Discussion 1 (Luna)
Sensory and Integumentary Function
Name the most common triggers for psoriasis and explain the different clinical types.
The etiology of psoriasis generates sporadic flares with various time gaps, however, some stressors, such as drunkenness, skin damage, and hormonal changes, can trigger the condition. The syndrome is triggered by excessive alcohol consumption since it creates a conducive atmosphere. Overconsumption of alcohol causes severe inflammation which encourages psoriasis given the condition’s chronic inflammatory properties (Kimmel & Lebwohl, 2018). Skin injuries work similarly. Due to the inflammatory reaction associated with open wounds, patients with latent psoriasis may experience a return if the skin sustains injuries such as cuts, sunburn, or abrasions. Hormonal changes can trigger psoriasis as well. Some hormones, such as the vascular endothelial growth factor, alter inflammatory changes by inhibiting or encouraging leucocyte action and psoriasis’ chronic inflammation hyperproliferation(Kimmel & Lebwohl, 2018). Other triggers include smoking and stress.
Clinical Types Psoriasis is present in multiple guises in different populations. Plaque psoriasis is the most prevalent and appears to be red inflamed skin with white scales around elbows, knees, and the scalp (Zhukova & Kasikhina, 2018). Inverse psoriasis presents similar skin patches but lacks white scales and can be triggered by friction, sweat, or fungi. Guttate psoriasis appears in children as pink spots on the trunk which disappear within weeks without medical therapies. Other psoriasis types include pustular, erythrodermic, and nail psoriasis.
Treatment Question II
There are several types of treatments for psoriasis, explain the different types and indicate which would be the most appropriate approach to treat this relapse episode for K.B. Also include non-pharmacological options and recommendations.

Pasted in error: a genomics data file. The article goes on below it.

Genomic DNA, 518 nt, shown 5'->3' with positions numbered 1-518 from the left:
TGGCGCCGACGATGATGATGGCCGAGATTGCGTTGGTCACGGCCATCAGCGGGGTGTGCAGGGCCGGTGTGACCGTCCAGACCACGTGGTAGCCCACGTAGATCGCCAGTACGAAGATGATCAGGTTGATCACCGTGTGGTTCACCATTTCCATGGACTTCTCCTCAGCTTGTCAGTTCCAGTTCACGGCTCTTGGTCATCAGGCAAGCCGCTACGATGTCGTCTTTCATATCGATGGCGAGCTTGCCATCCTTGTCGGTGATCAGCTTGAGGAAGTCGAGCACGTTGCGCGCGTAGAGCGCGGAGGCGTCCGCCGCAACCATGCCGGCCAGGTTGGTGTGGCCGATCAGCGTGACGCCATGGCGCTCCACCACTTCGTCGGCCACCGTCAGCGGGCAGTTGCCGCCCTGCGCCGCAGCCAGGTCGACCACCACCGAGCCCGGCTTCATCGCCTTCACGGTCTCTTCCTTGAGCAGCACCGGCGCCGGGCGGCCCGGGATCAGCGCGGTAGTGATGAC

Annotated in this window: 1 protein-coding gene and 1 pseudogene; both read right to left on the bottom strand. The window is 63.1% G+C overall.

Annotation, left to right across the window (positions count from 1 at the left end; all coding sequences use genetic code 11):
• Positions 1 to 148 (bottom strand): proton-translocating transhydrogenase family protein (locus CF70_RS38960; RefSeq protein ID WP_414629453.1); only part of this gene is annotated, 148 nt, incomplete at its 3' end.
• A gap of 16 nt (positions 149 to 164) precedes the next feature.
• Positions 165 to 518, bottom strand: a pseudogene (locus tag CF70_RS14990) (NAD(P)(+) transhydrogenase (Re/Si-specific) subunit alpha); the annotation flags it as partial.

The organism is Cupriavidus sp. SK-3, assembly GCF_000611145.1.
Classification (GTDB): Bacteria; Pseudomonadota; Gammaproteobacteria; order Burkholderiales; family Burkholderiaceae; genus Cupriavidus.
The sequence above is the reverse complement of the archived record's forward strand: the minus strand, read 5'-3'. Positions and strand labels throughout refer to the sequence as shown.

The goal of psoriasis treatment is to prevent cell reproduction in the afflicted areas. Pharmacological therapy is one type of intervention. Corticosteroids are frequently used as a last option due to their widespread effectiveness. This drug’s anti-inflammatory and immunosuppressive properties reduce cell division rates by affecting gene transcription in the cell nucleus (Albanesi, 2019). Vitamin D analogs provide relief in psoriasis as well. Calcipotriene and calcitriol achieve slow cell growth by binding nuclear receptors involved in inflammation and division(Albanesi, 2019). Some non-pharmacological therapies achieve a similar effect but efficiency decreases with severity. Light therapy, which involves controlled exposure to forms of light like sunlight and ultra-violet rays, can slow down cellular growth and inhibit psoriasis with a repeated application (Albanesi, 2019). Fish oil, aloe vera cream, and essential oils all have a similar effect.
Included in question 2
A pharmaceutical intervention involving corticosteroids is the most appropriate therapy for K.B.’s condition. This intervention’s efficiency in previous topical prescriptions implies a higher likelihood of better outcomes in subsequent use. Moreover, the patient is experiencing widespread outbreaks covering large regions. Corticosteroids’ availability in a variety of forms including sprays, shampoos, gels, lotions, and creams provide multiple application methods to choose from which allows convenience and treatment adjustment with preference. These options will encourage application despite the wide surface area (Albanesi, 2019).